Cytogenetics of Simulium arcticum in Lewis and Clark and Powell Counties, Montana: A Test of the IIL-3 “montane” / IIL-7 “prairie” Hypothesis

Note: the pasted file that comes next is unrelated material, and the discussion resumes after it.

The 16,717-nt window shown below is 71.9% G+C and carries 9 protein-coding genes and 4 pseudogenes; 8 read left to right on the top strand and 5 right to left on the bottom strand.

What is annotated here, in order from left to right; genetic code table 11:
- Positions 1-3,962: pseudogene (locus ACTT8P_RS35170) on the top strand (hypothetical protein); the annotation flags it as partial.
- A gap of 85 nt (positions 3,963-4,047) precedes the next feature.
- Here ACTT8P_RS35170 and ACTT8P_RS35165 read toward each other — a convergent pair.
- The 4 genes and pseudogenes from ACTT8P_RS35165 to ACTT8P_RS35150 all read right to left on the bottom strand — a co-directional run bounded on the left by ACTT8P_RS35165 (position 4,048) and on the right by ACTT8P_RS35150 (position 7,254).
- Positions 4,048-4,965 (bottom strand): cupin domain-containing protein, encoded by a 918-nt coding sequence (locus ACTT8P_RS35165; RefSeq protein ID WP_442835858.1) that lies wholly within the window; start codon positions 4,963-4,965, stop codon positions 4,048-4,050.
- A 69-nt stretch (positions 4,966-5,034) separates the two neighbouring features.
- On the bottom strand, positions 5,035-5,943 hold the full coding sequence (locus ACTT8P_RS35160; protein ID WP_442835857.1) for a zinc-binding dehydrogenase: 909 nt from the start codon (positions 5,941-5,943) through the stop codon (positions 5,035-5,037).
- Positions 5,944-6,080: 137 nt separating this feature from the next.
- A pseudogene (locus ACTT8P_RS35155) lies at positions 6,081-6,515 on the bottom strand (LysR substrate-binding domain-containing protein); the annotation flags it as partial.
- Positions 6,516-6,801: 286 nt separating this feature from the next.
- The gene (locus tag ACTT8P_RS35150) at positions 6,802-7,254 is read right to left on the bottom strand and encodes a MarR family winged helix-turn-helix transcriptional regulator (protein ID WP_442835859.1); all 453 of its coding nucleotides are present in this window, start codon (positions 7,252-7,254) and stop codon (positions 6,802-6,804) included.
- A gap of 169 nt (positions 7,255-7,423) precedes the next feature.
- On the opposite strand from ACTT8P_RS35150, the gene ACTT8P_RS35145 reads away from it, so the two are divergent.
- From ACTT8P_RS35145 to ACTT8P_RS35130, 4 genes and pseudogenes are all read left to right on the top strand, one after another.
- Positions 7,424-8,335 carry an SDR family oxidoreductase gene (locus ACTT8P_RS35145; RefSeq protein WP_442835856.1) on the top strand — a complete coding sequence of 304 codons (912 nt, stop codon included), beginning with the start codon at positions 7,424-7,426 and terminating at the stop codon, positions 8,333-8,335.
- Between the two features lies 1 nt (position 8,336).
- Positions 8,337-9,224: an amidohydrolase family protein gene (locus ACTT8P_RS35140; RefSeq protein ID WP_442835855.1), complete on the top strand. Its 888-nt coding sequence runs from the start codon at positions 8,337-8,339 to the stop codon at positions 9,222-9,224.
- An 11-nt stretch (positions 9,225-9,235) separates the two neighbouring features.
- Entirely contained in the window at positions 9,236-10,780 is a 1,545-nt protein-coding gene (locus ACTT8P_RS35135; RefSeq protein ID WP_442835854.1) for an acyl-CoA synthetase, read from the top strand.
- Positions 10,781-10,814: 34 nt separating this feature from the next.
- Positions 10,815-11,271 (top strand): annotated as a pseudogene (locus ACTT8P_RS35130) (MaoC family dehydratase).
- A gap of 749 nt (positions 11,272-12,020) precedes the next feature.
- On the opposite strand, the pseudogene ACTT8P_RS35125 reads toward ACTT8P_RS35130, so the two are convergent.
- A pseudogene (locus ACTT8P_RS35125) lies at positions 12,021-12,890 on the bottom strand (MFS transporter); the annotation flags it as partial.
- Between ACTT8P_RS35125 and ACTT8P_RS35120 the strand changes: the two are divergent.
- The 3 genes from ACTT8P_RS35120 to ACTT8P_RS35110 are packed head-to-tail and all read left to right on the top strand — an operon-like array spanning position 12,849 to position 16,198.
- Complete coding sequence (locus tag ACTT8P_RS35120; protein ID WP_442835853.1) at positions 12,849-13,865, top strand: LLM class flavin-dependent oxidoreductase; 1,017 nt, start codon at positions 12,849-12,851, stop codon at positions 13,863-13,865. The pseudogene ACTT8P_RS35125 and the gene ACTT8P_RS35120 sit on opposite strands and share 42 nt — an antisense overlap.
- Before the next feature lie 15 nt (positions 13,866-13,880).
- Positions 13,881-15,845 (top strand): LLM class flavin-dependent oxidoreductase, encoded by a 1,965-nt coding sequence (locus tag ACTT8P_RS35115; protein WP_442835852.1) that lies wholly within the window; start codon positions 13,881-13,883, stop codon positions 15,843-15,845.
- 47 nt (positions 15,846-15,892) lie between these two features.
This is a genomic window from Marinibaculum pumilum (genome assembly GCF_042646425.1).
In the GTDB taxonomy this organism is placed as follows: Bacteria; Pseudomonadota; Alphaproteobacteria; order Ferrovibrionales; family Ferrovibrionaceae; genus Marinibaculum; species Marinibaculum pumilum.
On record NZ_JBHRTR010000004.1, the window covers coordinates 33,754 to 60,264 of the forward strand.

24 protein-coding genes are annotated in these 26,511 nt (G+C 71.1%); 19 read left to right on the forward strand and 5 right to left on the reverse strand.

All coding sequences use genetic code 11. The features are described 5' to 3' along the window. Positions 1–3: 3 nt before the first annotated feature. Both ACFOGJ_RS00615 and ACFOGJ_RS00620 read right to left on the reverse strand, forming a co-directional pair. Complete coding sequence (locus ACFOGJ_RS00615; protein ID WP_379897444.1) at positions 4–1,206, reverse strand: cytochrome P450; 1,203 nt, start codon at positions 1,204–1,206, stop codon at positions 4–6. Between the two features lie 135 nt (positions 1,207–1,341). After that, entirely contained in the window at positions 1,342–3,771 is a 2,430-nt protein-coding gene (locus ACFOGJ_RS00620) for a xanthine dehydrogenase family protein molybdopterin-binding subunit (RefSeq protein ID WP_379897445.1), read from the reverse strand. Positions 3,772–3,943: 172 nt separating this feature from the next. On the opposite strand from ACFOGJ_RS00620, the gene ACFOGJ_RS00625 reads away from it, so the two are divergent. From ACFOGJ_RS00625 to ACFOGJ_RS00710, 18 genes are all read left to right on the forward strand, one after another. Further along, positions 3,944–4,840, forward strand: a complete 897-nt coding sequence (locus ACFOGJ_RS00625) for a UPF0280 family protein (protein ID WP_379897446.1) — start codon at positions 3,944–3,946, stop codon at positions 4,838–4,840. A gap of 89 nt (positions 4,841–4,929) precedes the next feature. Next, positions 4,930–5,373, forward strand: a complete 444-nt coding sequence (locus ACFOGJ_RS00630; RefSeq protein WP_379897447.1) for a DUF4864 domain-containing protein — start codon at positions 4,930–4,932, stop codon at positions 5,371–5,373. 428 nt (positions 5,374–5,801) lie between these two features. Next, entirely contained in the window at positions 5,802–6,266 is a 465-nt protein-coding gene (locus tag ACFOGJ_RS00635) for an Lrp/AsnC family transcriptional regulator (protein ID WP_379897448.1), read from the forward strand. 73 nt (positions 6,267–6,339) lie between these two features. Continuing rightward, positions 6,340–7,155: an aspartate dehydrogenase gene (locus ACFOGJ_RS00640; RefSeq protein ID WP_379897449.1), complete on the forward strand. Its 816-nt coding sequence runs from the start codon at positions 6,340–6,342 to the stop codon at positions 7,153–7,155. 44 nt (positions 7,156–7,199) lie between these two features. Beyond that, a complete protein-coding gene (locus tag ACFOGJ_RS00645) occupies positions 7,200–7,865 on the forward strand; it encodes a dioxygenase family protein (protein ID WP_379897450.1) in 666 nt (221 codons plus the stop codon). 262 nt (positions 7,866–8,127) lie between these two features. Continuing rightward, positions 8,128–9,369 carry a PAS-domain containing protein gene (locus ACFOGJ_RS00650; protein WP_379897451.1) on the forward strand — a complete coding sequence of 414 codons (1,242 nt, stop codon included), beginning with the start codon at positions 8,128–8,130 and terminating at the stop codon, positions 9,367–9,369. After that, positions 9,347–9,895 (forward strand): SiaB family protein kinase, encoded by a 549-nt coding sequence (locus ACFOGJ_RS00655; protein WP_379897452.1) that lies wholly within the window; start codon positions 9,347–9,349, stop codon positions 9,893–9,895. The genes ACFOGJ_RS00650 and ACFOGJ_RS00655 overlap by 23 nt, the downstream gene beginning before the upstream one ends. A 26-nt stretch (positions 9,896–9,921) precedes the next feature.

Conventional methods of collection, morphological classification, preparation ofpolytene chromosomes, and analysis were used to study the cytogenetics of the black fly, Simulium arcticum, at Canyon Creek (CC) and at the Little Blackfoot River (LBR). These sites were chosen for convenience and to represent eastern and western flowing streams, respectively, so that the “IIL-3- montane/IIL-7 prairie” hypothesis of Shields could be tested. Additionally, CC was studied for two summers to test the hypothesis that cytogenetic diversity would be similar from year to year and the LBR was studied at two locations to test the hypothesis that individual drainages have the same cytogenetic diversity in a single year. IIL-3 S. arcticum was the predominant sibling in both streams; the IIL-7 sibling of S. arcticum was not found in this study. Cytogenetic diversity at CC was similar for both years, except that Prosimulium onychodactylum appeared to be absent in 2003. Cytogenetic diversity at two sites ofthe LBR was also similar except that S. decorum, a rare species in Montana, was found in very low numbers at the downstream site. A new cytotype ofS. arcticum, IIL-18, was found in low numbers at CC both years, while it was found in relatively high frequency at the LBR in 2003. “Sex-exceptional” types (males having undifferentiated sex chromosomes) of S. arcticum were found in high (46.8%) frequency at the LBR; additional detailed analysis ofthese types is warranted.